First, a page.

Guggulsterone or guggulipid is used in Ayurvedic medicine as a natural remedy to regulate the thyroid. This is particularly useful for hypothyroidism. A high quality multivitamin with high levels of vitamins B, D, E and C, iodine, selenium and zinc is also helpful.
Thyroid problems require really learning about your body. While treatments differ for different thyroid ailments, the overall requirement of a malfunctioning thyroid is receiving the nutrients it needs. While good nutrition is always important, a thyroid cannot be regulated if it is receiving the wrong foods. Exercise and a natural thyroid supplement comprise the rest of the treatment regimen.
Remedies for Thyroid
|Apple Cider Vinegar||2||2011-05-14|
|Raw Food Diet||1||2010-11-03|
|Supplements for Hyperthyroid||1||2008-03-08|
Dear TedI am just wondering if the ACV therapy would help with my hypthyroidism and thyroid eye disease? I was diagnosed with being hypthyroid in 2009, and having the eye disease in 2010. Have had the eye problem now for 13 months, and there is protrusion of the eyes. I am always on the lookout for anything that can help me. Have just come off prednisone after 8 months and symptons are returning. My doctor says I have high antibodies which are attacking my own eye tissue, and that it will eventually resolve itself within 2 years. I hope that to be the case too! Adding to all my problems I'm also perimenopausal. I would appreciate your response. Thankyou!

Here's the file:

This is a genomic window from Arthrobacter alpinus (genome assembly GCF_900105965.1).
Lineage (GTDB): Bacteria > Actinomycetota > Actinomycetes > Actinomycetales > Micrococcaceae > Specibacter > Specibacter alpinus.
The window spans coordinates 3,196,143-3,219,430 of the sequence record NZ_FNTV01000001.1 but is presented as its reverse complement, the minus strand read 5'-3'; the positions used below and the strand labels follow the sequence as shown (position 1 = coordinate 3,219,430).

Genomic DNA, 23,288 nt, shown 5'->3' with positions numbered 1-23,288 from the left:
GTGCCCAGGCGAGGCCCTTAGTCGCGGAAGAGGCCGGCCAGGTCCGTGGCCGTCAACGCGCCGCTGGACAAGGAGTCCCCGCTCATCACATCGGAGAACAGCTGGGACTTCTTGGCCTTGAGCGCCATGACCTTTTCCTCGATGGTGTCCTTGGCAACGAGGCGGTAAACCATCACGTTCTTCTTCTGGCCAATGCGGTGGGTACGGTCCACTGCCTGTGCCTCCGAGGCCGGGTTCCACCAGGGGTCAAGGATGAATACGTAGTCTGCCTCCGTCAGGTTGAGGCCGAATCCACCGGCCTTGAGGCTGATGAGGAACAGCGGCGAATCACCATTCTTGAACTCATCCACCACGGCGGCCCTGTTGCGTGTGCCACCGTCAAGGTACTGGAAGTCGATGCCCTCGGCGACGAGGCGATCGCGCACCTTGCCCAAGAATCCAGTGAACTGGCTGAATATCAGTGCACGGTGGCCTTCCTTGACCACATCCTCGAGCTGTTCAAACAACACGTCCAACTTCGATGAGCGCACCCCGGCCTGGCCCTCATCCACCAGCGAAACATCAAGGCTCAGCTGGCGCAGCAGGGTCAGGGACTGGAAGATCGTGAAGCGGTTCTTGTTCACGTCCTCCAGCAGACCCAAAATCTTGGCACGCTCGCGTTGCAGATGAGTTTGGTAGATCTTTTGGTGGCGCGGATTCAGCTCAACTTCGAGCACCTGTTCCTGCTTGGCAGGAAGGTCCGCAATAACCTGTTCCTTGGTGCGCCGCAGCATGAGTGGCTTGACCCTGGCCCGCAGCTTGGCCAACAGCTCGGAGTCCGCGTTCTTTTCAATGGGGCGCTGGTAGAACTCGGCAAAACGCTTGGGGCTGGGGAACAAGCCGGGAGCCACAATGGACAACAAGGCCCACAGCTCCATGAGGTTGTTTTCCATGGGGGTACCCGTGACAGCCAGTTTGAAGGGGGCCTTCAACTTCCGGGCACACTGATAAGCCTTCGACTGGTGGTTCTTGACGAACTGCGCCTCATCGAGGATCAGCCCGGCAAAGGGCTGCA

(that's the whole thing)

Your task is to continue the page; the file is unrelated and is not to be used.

Replied by Marlane
Geelong, Victoria, Australia
Replied by Prosperity
Posted by Mariana (Tauranga, New Zealand) on 01/05/2008
I am on Thyroxin for an underactive thyroid gland. But, I still have this horrible feeling of mucous in my throat that effects speech. I have gone back to drinking cider vinegar, 2 or 3 times a day and now i feel so much better and the is no feeling of mucous in the throat. Its natural and it wonderful
Replied by Debby
Replied by Brenda
Fayetteville, North Carolina
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Replied by Grace
Replied by Kelly
Posted by Tracy (Frederick, MD) on 11/14/2007